By: Joe Strupp
Two journalism industry leaders applauded USA Today’s lengthy report in Friday’s paper on the investigation of former reporter Jack Kelley’s ethical transgressions, which reportedly ranged from fabricating eyewitness accounts to coercing others to lie on his behalf.
Alex Jones, director of the Shorenstein Center on the Press, Politics and Public Policy at Harvard University, and Leonard Downie Jr., executive editor of The Washington Post, agreed that the in-depth USA Today (
“It was entirely appropriate that they do a detailed account,” said Jones, a former editor at The New York Times and author of a respected history of the paper. “Ninety percent of what Jayson Blair did [at The New York Times] was trivial — but for USA Today, it was a prominant and recognized reporter. … The crime, I considered to be a serious one and the fact that these careful and retrospective pieces are done is important.”
Downie, a 40-year Post veteran who began as an intern, echoed Jones’ view. “It appears that USA Today’s editors and reporters have done a very thorough job of checking on the veracity of this reporter’s work,” Downie said. “A newspaper’s credibility is the most important thing a newspaper has. They are going to the lengths needed to protect it.”
Jones and Downie dismissed concerns that the in-depth investigation might cause editors at other papers to react hastily when confronted with potential mistakes by reporters.
“You need to explain to readers if you make a terrible mistake,” Downie said. “Reporters must be accountable and, above all, honest.”
Jones agreed. “This is a mechanism for keeping the trust,” he said. “I think journalists who are doing an honest job will welcome it.” The lesson for the industry? “Even if you get away with it today, you may not get away with it tomorrow because someone is going to go back and look,” Jones said. “This will do nothing but make reporting better.”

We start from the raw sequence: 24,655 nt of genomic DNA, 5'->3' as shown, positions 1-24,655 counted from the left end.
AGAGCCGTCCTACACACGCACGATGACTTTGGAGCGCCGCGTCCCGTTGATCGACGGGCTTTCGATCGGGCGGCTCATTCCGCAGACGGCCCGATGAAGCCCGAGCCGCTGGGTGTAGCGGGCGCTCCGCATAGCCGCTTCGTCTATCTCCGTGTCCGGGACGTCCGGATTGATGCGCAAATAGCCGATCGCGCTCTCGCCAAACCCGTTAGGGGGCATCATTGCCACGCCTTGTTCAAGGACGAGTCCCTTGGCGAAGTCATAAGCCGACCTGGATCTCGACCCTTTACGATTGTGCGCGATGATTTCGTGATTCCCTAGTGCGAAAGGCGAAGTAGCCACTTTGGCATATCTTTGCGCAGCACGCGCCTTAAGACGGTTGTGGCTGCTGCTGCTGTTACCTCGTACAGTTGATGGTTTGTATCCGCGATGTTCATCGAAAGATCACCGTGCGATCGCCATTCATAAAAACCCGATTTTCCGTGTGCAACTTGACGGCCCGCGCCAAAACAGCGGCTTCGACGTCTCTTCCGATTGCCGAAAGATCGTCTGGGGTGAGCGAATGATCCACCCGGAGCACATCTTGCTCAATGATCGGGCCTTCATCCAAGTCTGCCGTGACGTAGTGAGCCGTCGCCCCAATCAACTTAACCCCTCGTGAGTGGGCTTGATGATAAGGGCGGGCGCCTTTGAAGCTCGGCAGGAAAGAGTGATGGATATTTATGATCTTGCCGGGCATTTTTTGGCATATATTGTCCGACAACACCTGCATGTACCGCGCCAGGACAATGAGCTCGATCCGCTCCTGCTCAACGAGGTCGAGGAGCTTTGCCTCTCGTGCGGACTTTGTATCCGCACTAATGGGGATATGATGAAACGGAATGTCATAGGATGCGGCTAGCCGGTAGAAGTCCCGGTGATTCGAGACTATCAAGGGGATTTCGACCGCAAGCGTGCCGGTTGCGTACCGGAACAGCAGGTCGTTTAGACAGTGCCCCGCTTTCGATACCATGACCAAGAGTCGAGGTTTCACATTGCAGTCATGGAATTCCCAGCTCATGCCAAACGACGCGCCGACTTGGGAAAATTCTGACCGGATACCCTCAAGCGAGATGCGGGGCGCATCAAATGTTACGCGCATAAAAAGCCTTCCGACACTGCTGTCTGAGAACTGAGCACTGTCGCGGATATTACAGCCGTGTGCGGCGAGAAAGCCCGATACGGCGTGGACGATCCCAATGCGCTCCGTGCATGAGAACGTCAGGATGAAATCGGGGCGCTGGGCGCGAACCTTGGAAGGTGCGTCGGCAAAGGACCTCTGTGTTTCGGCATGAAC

Jones added that the investigation required detailed examination because of the prominence Kelley had at the paper as one of its longest-serving and most honored reporters, who had also earned Pulitzer Prize consideration. “He was one of a handful of the most respected reporters at USA Today,” Jones said.
USA Today’s two-page report, which ran across opposing inside pages, included several stories detailing areas of Kelley’s work, dating back to 1993, that were either proven to be inaccurate or lacking enough proof to be considered credible.
The report followed weeks of review by eight USA Today staffers, who examined more than 700 articles by Kelley, dating back more than 10 years.
Among the paper’s findings, as reported Friday:
* Significant parts of one of Kelley’s most gripping stories, an eyewitness account of a suicide bombing that helped make him a 2001 Pulitzer Prize finalist, are untrue. Kelley told readers he saw the bomber. But the man he described could not have been the bomber, according to the newspaper’s investigation.
* Kelley’s explanations of how he reported stories from Egypt, Russia, Chechnya, Kosovo, Yugoslavia, Israel, Cuba and Pakistan were contradicted by hotel, phone or other records or sources he said would confirm them.
* Kelley wrote scripts to help at least three people mislead USA Today reporters trying to verify his work, documents retrieved from his company-owned laptop computer show. Two of the people are translators Kelley paid for services months or years before. Another is a Jerusalem businessman, portrayed by Kelley as an undercover Israeli agent.
* In speeches to groups such as the Evangelical Press Association, Kelley talked of events that never occurred.